Each piece of this puzzle is similar (the same shape at a different size). The placement of the pieces is based on the golden angle (≈137.5º), and results in a pattern frequently found in nature (phyllotaxis), for instance on sunflowers. The puzzle features 8 spirals in one direction, and 13 in the other. You can build your own Fibonacci spiral puzzle by following John Edmark’s tutorial.
Topology is a fascinating branch of mathematics that describes the properties of an object that remain unchanged under “smooth” deformations. If we imagine objects to be made of clay, a smooth deformation is any deformation that does not require the discontinuous action of a tear or the punching of a hole, such as bending, squeezing and shaping. These deformations are called “continuous deformations“. Continue reading “Transform a Ball with 2 Holes into a CD”
An intriguing Möbius maze created by Dave Phillips. Did you notice that the arrows, which should indicate the direction to follow, are wrongly placed?
Continue reading “Möbius Curiosities”
Any two polygons with equal area can be dissected into a finite number of pieces to form each other. One of the most interesting dissection or geometric equidecomposition puzzles is that discovered by Harry Lindgren in 1951 (see Fig. 2 further below). As you know, in this kind of puzzles, the geometric invariant is the area, since when a polygon is cut and its pieces are distributed differently, the overall area doesn’t change.
Lindgren was the first to discover how to cut a dodecagon into a minimal number of pieces that could pave a square, when rearranged differently. His solution is very elegant, he first built a regular Euclidean pavement by cutting a dodecagon as shown in fig. 1.a, then arranging the four pieces symmetrically on the plane (fig 1.b). The tessellation achieved with these pieces corresponds, by superposition, to a regular paving of squares. The example in fig. 2 shows how the puzzle appears once finished.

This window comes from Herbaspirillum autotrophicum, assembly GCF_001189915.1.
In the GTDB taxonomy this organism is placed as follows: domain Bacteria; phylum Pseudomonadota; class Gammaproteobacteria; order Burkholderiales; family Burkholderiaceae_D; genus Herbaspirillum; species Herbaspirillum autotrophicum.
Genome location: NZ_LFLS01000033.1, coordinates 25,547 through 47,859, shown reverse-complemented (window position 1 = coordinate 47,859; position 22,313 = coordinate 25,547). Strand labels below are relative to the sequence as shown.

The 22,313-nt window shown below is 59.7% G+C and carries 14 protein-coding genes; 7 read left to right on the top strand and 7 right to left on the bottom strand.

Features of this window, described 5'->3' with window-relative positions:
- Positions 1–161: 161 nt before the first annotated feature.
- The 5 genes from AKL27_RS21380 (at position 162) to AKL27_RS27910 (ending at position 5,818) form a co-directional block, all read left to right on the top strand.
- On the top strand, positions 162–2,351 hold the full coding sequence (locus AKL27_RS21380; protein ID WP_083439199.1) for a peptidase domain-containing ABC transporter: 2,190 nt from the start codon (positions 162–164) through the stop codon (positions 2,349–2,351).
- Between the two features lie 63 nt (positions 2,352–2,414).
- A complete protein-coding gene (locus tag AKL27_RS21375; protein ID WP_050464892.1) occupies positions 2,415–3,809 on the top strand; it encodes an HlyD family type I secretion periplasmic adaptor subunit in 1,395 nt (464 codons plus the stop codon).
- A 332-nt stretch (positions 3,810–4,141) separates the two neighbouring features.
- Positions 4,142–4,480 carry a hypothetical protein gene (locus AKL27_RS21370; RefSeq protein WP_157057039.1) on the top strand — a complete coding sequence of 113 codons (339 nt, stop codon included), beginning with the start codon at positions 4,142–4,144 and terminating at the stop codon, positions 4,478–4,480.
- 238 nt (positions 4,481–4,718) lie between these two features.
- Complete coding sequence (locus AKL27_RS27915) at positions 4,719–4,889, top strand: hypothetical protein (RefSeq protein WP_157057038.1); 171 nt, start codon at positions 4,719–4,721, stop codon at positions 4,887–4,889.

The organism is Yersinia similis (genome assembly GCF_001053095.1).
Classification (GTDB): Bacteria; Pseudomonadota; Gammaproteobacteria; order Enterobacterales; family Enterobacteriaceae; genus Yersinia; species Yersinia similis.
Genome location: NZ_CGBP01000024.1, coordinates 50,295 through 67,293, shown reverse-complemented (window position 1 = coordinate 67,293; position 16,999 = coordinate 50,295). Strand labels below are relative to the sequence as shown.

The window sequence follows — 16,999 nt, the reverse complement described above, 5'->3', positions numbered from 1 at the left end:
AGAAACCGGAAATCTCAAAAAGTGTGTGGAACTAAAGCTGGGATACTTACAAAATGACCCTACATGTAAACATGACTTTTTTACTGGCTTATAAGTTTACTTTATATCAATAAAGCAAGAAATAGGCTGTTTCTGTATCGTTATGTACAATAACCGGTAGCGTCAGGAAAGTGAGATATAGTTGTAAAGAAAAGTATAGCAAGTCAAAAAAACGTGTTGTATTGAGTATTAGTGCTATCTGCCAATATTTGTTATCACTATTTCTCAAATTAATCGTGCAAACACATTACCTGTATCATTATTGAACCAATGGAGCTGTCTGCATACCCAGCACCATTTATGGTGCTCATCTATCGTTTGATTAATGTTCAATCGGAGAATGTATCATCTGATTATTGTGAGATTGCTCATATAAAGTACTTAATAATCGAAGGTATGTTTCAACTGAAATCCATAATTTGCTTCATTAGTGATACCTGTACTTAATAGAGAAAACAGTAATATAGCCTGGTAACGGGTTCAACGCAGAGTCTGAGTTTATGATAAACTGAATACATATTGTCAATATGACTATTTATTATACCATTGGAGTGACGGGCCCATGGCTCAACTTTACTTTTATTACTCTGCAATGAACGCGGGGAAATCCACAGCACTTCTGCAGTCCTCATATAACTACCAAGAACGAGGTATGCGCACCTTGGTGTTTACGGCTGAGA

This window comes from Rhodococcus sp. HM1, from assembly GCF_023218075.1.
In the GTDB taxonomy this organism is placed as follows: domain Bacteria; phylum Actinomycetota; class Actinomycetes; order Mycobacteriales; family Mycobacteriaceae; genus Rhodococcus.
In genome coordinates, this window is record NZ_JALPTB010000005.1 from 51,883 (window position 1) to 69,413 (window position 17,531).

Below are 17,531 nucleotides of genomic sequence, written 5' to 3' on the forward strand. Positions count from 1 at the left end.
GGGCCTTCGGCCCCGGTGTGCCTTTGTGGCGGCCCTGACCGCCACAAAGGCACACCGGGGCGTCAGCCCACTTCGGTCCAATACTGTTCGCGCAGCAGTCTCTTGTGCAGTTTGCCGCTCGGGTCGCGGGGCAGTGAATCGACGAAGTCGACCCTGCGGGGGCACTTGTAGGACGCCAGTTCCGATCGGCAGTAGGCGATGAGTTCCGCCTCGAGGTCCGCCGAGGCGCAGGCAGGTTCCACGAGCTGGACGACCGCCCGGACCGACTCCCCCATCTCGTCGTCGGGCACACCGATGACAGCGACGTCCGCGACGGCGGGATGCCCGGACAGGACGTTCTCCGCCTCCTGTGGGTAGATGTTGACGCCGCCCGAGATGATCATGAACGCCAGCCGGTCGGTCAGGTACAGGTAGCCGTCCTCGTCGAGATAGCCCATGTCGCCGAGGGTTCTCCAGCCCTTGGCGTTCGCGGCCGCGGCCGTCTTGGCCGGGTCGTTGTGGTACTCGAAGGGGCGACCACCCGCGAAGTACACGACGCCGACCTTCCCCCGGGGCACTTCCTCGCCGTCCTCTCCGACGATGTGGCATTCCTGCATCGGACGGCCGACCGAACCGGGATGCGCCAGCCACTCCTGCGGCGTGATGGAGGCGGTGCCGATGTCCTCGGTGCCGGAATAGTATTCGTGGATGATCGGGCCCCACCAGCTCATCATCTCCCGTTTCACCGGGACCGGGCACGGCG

Continue reading “Intriguing Geometric Dissections”
Although the principle of these kinds of “vanish puzzles” is really quite simple, they still confound countless numbers of puzzle enthusiasts!
· The Area Paradox
· Math-Magic Vanishing Space
Imagine the wheels of your bike are polygons. Then, to ride smoothly the road should be made of ‘catenaries‘ (yes, those bumpy things).
It is the math professor Stan Wagon who first demonstrated this concept with a real square-wheel bike at Macalester College in St. Paul, Minnesota. Continue reading “Rolling Polygons”
Intriguing linear motion perceived as circular motion! Watch as the black balls rotate in a circle, then focus on one ball at a time and you will notice that it follows a straight line. Also, watch at the moment when there are only four balls moving, it forms a rotating square between the four balls. This is just neat example of looking deeper into something so simple and discovering a hidden pattern.
Pattern with Arabesque paths moving in a linear fashion induces rotational motion to a hexagonal device.
Given 3 circles, each intersecting the other two in two points, the line segments connecting their points of intersection satisfy: ace/bdf = 1
In any triangle, the 3 points of intersection of the adjacent angle trisectors ALWAYS form an equilateral triangle (in blue), called the Morley triangle.
Showing why a doughnut and a mug are topologically equivalent…